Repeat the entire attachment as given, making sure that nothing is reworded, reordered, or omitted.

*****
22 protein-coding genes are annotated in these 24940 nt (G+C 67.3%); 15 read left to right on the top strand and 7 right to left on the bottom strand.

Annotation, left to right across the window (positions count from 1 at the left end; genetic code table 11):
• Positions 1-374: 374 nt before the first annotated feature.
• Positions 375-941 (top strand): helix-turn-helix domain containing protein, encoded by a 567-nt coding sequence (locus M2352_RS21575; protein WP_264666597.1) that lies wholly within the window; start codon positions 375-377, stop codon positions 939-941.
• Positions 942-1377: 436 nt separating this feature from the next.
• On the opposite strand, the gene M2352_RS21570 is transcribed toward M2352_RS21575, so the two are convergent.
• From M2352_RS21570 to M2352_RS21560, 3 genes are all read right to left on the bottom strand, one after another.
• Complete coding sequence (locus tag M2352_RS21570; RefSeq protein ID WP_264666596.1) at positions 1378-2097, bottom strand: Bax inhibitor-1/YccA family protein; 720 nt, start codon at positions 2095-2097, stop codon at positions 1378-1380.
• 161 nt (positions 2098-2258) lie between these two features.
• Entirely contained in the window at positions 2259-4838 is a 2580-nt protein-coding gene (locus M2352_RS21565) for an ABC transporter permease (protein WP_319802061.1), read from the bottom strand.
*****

22 protein-coding genes are annotated in these 24940 nt (G+C 67.3%); 15 read left to right on the top strand and 7 right to left on the bottom strand.

Annotation, left to right across the window (positions count from 1 at the left end; genetic code table 11):
• Positions 1-374: 374 nt before the first annotated feature.
• Positions 375-941 (top strand): helix-turn-helix domain containing protein, encoded by a 567-nt coding sequence (locus M2352_RS21575; protein WP_264666597.1) that lies wholly within the window; start codon positions 375-377, stop codon positions 939-941.
• Positions 942-1377: 436 nt separating this feature from the next.
• On the opposite strand, the gene M2352_RS21570 is transcribed toward M2352_RS21575, so the two are convergent.
• From M2352_RS21570 to M2352_RS21560, 3 genes are all read right to left on the bottom strand, one after another.
• Complete coding sequence (locus tag M2352_RS21570; RefSeq protein ID WP_264666596.1) at positions 1378-2097, bottom strand: Bax inhibitor-1/YccA family protein; 720 nt, start codon at positions 2095-2097, stop codon at positions 1378-1380.
• 161 nt (positions 2098-2258) lie between these two features.
• Entirely contained in the window at positions 2259-4838 is a 2580-nt protein-coding gene (locus M2352_RS21565) for an ABC transporter permease (protein WP_319802061.1), read from the bottom strand.